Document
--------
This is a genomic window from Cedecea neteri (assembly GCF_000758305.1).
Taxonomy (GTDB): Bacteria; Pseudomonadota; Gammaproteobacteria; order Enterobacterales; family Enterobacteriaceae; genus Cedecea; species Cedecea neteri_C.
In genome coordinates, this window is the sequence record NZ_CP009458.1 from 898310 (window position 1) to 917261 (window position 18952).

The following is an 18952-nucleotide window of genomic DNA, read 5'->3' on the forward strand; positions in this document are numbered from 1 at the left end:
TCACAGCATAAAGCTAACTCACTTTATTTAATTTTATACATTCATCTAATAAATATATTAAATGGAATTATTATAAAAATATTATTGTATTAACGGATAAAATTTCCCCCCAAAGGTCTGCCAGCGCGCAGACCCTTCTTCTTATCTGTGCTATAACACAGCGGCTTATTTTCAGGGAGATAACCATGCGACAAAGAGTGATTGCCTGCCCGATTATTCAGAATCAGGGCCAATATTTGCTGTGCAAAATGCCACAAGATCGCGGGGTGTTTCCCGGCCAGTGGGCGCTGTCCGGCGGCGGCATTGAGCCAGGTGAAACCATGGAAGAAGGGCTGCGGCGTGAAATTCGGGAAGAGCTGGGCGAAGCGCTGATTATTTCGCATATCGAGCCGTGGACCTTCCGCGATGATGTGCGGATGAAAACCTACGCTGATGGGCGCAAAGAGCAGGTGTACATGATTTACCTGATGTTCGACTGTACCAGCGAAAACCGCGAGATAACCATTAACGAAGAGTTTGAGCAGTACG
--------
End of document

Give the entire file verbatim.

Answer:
This is a genomic window from Cedecea neteri (assembly GCF_000758305.1).
Taxonomy (GTDB): Bacteria; Pseudomonadota; Gammaproteobacteria; order Enterobacterales; family Enterobacteriaceae; genus Cedecea; species Cedecea neteri_C.
In genome coordinates, this window is the sequence record NZ_CP009458.1 from 898310 (window position 1) to 917261 (window position 18952).

The following is an 18952-nucleotide window of genomic DNA, read 5'->3' on the forward strand; positions in this document are numbered from 1 at the left end:
TCACAGCATAAAGCTAACTCACTTTATTTAATTTTATACATTCATCTAATAAATATATTAAATGGAATTATTATAAAAATATTATTGTATTAACGGATAAAATTTCCCCCCAAAGGTCTGCCAGCGCGCAGACCCTTCTTCTTATCTGTGCTATAACACAGCGGCTTATTTTCAGGGAGATAACCATGCGACAAAGAGTGATTGCCTGCCCGATTATTCAGAATCAGGGCCAATATTTGCTGTGCAAAATGCCACAAGATCGCGGGGTGTTTCCCGGCCAGTGGGCGCTGTCCGGCGGCGGCATTGAGCCAGGTGAAACCATGGAAGAAGGGCTGCGGCGTGAAATTCGGGAAGAGCTGGGCGAAGCGCTGATTATTTCGCATATCGAGCCGTGGACCTTCCGCGATGATGTGCGGATGAAAACCTACGCTGATGGGCGCAAAGAGCAGGTGTACATGATTTACCTGATGTTCGACTGTACCAGCGAAAACCGCGAGATAACCATTAACGAAGAGTTTGAGCAGTACG